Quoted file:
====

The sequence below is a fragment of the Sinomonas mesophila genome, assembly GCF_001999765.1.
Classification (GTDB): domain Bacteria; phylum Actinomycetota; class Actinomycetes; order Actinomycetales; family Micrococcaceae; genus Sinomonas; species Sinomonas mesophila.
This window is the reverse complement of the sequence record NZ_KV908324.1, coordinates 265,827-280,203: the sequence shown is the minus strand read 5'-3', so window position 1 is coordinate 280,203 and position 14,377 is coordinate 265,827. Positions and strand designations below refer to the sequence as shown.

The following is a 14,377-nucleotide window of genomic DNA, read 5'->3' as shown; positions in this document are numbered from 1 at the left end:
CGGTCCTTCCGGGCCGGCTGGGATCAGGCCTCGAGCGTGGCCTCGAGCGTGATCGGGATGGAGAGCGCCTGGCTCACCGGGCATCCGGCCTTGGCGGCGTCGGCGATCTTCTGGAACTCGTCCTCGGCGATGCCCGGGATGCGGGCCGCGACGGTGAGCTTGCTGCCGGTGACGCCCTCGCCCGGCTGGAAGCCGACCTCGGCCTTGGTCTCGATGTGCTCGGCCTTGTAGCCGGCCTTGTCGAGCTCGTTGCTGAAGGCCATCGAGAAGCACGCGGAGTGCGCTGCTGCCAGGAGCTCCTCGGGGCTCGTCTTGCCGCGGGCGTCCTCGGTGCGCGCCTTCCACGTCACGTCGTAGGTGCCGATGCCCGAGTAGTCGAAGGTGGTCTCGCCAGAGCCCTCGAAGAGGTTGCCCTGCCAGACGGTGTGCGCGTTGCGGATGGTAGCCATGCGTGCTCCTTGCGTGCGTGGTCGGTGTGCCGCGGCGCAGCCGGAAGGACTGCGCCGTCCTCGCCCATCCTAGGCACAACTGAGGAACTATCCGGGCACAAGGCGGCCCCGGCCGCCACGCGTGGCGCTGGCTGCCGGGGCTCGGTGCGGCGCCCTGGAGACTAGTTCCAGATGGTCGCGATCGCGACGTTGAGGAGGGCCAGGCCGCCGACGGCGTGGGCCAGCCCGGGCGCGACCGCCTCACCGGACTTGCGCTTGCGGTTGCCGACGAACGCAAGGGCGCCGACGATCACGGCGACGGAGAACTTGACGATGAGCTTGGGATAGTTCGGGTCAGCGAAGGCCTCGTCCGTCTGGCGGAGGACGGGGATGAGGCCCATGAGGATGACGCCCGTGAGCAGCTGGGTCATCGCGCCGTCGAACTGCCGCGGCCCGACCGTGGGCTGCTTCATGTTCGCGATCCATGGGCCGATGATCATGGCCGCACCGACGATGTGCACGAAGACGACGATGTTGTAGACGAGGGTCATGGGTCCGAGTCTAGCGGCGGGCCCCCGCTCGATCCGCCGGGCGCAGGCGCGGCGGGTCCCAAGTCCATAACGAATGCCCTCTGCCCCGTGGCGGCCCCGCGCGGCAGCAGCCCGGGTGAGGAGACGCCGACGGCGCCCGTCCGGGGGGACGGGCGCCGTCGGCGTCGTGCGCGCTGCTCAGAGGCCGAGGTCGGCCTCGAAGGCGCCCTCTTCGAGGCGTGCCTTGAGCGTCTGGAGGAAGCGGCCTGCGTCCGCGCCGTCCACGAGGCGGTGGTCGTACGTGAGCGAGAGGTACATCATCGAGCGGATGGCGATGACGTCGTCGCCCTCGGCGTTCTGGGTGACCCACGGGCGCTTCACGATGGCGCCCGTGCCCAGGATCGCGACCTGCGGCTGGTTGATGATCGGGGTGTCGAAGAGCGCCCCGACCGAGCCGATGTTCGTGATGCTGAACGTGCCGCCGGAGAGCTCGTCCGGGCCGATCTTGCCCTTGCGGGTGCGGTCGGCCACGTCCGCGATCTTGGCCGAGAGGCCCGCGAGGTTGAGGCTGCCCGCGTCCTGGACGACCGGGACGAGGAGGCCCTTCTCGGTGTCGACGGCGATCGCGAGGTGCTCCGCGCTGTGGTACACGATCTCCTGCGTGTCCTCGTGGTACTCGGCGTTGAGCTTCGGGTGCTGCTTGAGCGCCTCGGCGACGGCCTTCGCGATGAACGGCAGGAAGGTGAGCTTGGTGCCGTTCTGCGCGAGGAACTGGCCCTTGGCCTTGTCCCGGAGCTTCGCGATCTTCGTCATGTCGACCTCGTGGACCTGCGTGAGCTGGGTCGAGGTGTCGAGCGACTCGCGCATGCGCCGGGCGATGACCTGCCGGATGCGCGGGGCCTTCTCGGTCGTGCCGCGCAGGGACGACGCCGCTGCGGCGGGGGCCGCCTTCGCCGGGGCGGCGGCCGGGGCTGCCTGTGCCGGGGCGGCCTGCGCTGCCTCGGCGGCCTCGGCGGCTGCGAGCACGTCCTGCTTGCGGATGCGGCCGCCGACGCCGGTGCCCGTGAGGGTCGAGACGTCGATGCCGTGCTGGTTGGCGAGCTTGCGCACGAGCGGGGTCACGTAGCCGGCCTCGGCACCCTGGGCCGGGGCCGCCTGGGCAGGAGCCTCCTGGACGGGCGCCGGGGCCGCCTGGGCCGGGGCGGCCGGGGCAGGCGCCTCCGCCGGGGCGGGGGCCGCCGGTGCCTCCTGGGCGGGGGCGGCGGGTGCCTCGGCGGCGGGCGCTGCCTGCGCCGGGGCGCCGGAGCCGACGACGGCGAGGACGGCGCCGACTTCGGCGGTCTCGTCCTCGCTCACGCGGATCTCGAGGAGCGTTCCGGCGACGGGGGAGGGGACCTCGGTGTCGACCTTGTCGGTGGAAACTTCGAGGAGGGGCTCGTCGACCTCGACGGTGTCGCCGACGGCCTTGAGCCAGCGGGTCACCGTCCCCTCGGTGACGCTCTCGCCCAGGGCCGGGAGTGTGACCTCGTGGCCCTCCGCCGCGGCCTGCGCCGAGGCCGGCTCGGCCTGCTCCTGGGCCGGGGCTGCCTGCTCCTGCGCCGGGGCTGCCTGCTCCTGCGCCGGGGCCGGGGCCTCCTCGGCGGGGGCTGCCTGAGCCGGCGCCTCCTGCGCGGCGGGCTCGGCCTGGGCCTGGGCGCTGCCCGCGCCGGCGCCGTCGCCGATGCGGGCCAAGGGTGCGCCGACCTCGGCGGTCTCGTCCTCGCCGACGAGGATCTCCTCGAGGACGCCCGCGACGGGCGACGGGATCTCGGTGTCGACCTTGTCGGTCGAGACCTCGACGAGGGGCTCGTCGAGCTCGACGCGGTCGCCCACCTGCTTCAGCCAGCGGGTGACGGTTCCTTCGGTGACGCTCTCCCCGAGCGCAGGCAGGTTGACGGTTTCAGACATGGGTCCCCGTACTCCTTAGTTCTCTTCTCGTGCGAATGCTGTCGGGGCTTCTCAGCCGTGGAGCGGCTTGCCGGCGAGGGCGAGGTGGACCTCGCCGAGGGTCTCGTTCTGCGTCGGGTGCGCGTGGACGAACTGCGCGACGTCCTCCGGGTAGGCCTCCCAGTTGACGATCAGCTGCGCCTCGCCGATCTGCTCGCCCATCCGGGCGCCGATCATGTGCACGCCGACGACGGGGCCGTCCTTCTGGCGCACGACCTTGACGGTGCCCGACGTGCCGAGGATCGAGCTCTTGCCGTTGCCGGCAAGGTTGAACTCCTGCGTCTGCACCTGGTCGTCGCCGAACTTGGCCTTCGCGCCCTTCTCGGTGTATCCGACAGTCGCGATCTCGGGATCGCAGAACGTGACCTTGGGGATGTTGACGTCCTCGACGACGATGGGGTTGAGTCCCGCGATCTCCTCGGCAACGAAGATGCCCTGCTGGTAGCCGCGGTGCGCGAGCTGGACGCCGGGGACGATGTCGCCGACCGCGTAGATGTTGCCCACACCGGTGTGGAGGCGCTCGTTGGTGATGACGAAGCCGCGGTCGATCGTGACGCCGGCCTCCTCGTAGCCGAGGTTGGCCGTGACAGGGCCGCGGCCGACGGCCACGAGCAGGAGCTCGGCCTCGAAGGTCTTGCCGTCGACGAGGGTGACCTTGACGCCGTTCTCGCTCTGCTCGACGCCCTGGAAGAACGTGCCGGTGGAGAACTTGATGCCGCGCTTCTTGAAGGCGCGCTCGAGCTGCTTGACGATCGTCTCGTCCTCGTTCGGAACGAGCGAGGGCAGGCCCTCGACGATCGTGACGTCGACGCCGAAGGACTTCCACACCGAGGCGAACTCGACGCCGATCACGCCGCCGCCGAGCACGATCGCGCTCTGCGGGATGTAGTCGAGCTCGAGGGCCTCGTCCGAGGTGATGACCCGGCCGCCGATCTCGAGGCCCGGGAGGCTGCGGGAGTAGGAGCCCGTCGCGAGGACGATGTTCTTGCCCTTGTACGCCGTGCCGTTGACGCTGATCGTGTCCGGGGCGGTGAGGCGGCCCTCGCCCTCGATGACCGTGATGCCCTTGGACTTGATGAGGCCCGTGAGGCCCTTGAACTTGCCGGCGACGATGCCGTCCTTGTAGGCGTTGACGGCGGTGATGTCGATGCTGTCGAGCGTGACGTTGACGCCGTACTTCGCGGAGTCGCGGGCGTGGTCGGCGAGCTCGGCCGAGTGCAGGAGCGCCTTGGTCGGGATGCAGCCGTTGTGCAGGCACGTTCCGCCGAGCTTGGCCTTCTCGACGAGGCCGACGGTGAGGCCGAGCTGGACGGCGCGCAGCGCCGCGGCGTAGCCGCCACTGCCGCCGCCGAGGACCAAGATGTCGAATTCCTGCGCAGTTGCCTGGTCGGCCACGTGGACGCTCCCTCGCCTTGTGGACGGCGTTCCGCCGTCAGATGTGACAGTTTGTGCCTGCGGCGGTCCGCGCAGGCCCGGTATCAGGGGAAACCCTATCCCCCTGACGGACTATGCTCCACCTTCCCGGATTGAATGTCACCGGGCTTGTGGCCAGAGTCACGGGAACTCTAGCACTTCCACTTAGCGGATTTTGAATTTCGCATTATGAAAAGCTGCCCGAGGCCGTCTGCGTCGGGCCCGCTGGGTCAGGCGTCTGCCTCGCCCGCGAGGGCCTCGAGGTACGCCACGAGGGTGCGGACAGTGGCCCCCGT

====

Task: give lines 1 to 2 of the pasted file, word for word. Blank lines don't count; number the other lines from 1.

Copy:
The sequence below is a fragment of the Sinomonas mesophila genome, assembly GCF_001999765.1.
Classification (GTDB): domain Bacteria; phylum Actinomycetota; class Actinomycetes; order Actinomycetales; family Micrococcaceae; genus Sinomonas; species Sinomonas mesophila.